The first that I ever even heard about feminism, as I suppose is the case with most of us, was the hushed whispers by friends and family. It was nearly a dirty word that connoted sexual revolutions, bra burning, and (*gasp*)abortion. Later, after coming out and discovering my own political identity, my Dad took me aside and told me something that always seemed odd to me.

He said, “You know, your mom and I support a woman’s right to choose and equal pay for equal work and all of these other things that you support. We just can’t do it publicly. We have a business that we want people to keep coming to.”

It made me question why the idea of supporting fair and equal rights was such a polarizing thing.

I had the privilege of growing up in a town that supported a good English program, and our teachers that taught the Pre-AP/AP courses were phenomenal.  It was, I think, my Junior year of high school with Ms. Richter that we were taught that feminism wasn’t only a political/societal movement, but also “critical lens” that one can use to analyze literature.  Of course we didn’t really “get” it back then, but as an introduction, it was enough to make me interested.

In college, I was exposed to feminism as a critical theory multiple times, but I attribute my intense attention to it to Julie Wilhelm and her Critical Theory class.  I had taken Critical Theory before from Dr. Zani as an undergrad, but that was my senior year and I was more interested in getting out of school as soon as possible, so I never really digested the information like I should have.  It wasn’t until my first semester as a graduate student in Julie’s class that I began to really get interested in the idea of feminism.  I later did an independent study with Dr. Wilhelm over Queer Theory (a tributary of feminism), and a class in dystopian literature with Mr. Gwynn where we utilized feminist theory to talk about a number of our texts.  After graduating, I attended and presented a paper at the 2015 Feminisms and Rhetorics conference (on the insistence of Dr. Starnes!) over misogyny in gamer culture.

One of the reasons I’ve been interested in feminism as a movement and as theory has to do, at least in part, with some of the troubles that I faced growing up.  In my class of around 350 people, I was the first guy to come out of the closet, and I did this as a sophomore.  Despite the fact that I had a really strong support group surrounding me and Port Neches was always a little more open and welcoming about these sorts of issues, I was bullied.  When I brought my boyfriend at the time to prom with me for my senior year (something mostly unheard of), I received some threats of physical violence simply for existing.  It was a sobering experience.  While I don’t think I can necessarily claim that this is the moment that made me think deep thoughts about feminism, I can definitely claim that this moment (among others) has made me seriously think about otherness and discrimination.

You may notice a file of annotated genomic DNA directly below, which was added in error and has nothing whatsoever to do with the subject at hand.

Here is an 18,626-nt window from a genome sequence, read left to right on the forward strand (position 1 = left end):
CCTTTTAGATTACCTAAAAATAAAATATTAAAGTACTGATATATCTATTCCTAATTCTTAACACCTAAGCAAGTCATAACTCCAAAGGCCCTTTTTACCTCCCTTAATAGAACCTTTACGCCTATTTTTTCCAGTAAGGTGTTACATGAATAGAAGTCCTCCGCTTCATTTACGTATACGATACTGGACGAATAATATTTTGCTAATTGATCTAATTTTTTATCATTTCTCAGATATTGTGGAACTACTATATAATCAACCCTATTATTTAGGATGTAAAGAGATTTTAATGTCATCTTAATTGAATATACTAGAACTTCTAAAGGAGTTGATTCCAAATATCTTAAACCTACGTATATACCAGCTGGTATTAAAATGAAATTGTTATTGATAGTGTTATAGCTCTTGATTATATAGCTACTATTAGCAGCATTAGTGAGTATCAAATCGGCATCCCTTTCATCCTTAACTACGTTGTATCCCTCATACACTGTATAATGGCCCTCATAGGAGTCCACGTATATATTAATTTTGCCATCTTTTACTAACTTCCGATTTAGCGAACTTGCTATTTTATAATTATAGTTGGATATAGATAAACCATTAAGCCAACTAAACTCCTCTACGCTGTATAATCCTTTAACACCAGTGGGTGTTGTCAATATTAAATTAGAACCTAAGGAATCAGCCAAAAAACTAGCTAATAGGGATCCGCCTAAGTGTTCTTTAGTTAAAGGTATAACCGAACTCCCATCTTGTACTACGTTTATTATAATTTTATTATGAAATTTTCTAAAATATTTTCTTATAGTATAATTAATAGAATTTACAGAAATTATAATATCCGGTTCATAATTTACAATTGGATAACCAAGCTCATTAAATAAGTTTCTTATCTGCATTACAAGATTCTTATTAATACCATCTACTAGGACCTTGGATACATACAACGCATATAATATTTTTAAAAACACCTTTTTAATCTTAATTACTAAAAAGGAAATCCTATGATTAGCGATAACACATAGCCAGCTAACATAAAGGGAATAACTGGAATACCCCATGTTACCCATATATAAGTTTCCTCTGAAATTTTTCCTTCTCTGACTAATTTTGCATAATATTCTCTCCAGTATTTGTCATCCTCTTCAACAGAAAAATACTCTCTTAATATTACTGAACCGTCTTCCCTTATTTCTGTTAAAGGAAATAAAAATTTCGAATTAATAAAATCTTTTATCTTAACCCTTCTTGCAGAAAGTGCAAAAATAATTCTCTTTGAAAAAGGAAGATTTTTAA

My desire to take this class mostly grew out of my desire to learn more (and learn as much as I can) about feminist theory.  Something that I’ve found myself concerned with over the years is how we can utilize theory to reach some sort of real change.  How can theory become praxis? As always, I hope that our shared work, the readings we’ll be doing, and our discussions will help shed some light on this goal of mine.

My hope for this class is maybe a little selfish.  A personal goal since attending FemRhet and presenting that paper has been to write an essay for publication.  Between teaching classes and working full time, I’ve not been able to make any headway on that goal, so I’m taking this class to not only learn more about feminism and participate in those sorts of conversations but also to actually come out of the class with a written product that I’m happy with.